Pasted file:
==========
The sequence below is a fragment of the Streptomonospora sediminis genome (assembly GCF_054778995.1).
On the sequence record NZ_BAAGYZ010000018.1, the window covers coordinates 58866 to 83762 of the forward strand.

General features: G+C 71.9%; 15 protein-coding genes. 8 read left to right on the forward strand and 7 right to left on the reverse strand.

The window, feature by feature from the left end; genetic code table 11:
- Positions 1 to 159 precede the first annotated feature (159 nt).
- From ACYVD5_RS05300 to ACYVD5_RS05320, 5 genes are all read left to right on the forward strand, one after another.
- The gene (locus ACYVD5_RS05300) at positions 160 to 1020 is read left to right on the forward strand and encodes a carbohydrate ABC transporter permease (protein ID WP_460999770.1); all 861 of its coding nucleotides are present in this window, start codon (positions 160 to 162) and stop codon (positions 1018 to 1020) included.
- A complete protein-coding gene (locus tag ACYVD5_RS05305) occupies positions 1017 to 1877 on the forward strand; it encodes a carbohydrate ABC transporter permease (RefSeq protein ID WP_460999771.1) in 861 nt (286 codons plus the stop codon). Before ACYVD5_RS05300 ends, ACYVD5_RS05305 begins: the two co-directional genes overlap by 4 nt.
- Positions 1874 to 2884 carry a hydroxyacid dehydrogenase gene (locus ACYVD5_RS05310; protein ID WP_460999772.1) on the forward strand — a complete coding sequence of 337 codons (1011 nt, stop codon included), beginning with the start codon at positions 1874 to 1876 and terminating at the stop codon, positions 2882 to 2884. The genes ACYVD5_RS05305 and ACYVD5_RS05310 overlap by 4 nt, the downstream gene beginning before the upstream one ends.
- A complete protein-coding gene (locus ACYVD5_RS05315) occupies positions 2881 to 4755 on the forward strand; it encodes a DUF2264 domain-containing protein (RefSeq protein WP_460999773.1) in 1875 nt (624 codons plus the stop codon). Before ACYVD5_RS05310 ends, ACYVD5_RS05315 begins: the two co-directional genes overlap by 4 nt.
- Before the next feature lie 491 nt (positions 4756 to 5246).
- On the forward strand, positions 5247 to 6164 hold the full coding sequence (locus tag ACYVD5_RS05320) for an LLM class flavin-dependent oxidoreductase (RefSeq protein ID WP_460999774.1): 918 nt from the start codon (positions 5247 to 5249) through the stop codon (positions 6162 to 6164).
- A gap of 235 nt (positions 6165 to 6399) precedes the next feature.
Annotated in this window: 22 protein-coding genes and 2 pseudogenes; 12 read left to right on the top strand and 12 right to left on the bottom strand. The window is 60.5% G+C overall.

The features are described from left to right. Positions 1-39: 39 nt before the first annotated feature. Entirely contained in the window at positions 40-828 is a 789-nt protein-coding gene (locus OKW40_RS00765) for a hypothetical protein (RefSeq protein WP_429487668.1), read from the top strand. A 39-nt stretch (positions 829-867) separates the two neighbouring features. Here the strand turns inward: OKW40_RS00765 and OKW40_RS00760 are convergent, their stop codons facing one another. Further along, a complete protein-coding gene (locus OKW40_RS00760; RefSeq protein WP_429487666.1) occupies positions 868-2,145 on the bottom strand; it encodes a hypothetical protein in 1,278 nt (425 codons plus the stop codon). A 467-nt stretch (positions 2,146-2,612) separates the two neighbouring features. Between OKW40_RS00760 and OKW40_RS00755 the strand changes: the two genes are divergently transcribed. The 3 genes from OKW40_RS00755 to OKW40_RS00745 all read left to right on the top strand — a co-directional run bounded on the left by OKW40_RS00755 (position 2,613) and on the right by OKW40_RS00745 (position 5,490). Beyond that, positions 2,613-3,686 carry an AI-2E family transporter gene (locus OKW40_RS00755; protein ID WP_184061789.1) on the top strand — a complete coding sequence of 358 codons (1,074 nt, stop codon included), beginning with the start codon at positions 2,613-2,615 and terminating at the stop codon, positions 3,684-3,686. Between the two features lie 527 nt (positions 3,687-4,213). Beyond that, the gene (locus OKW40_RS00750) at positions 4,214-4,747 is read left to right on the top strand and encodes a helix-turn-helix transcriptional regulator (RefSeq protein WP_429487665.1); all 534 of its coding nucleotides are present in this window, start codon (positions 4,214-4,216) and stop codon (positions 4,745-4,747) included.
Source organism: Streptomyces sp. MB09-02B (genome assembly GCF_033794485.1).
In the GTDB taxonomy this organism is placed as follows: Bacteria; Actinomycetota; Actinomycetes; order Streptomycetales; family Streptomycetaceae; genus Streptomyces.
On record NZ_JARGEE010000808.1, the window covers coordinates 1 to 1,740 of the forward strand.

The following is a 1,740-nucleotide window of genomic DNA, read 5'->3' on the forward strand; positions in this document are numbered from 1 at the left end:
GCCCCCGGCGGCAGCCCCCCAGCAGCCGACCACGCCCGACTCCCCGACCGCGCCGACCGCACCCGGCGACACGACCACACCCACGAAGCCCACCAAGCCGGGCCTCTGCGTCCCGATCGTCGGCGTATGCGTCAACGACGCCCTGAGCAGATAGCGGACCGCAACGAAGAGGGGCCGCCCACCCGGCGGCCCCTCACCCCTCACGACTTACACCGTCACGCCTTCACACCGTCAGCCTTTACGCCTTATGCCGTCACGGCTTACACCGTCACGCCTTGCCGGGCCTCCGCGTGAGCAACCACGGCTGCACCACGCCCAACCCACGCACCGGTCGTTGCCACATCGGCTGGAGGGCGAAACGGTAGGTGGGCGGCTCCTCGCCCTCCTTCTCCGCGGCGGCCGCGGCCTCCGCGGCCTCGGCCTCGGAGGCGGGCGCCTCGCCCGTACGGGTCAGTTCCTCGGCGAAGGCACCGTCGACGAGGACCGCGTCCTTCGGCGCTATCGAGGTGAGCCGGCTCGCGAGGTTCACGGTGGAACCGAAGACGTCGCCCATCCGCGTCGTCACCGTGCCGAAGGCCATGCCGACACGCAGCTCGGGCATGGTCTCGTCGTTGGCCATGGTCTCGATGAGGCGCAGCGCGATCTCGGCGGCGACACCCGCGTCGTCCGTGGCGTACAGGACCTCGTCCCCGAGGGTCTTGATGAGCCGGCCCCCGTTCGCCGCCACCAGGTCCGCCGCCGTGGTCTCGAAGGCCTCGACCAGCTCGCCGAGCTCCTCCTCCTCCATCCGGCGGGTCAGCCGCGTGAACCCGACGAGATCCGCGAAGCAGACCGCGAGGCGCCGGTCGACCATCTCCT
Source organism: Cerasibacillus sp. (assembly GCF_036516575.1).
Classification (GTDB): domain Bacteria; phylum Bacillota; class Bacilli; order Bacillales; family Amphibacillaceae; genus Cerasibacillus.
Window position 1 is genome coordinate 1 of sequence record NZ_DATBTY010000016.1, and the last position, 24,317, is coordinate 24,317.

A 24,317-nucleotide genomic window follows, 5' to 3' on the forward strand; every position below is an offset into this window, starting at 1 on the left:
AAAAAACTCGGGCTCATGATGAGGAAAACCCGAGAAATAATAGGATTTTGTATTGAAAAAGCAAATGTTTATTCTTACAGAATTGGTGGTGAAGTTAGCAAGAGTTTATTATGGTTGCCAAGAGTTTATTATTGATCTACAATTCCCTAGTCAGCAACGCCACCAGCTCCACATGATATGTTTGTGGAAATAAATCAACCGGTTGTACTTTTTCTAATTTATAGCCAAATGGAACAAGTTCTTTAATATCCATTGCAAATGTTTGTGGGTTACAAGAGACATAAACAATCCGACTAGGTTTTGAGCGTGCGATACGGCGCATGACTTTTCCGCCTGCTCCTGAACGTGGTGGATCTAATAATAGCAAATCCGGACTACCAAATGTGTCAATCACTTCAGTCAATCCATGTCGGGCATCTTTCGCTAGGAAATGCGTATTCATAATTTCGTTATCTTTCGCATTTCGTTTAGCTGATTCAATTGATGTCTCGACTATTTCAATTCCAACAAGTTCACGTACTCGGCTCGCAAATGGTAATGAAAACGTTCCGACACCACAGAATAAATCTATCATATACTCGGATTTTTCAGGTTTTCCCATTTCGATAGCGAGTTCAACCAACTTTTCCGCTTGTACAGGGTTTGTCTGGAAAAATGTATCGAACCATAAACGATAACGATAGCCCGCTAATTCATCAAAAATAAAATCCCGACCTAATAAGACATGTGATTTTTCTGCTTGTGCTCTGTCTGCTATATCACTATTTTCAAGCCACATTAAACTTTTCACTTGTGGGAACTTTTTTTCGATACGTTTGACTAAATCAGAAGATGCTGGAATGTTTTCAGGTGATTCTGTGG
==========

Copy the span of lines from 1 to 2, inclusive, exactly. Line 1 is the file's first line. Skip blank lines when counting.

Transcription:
The sequence below is a fragment of the Streptomonospora sediminis genome (assembly GCF_054778995.1).
On the sequence record NZ_BAAGYZ010000018.1, the window covers coordinates 58866 to 83762 of the forward strand.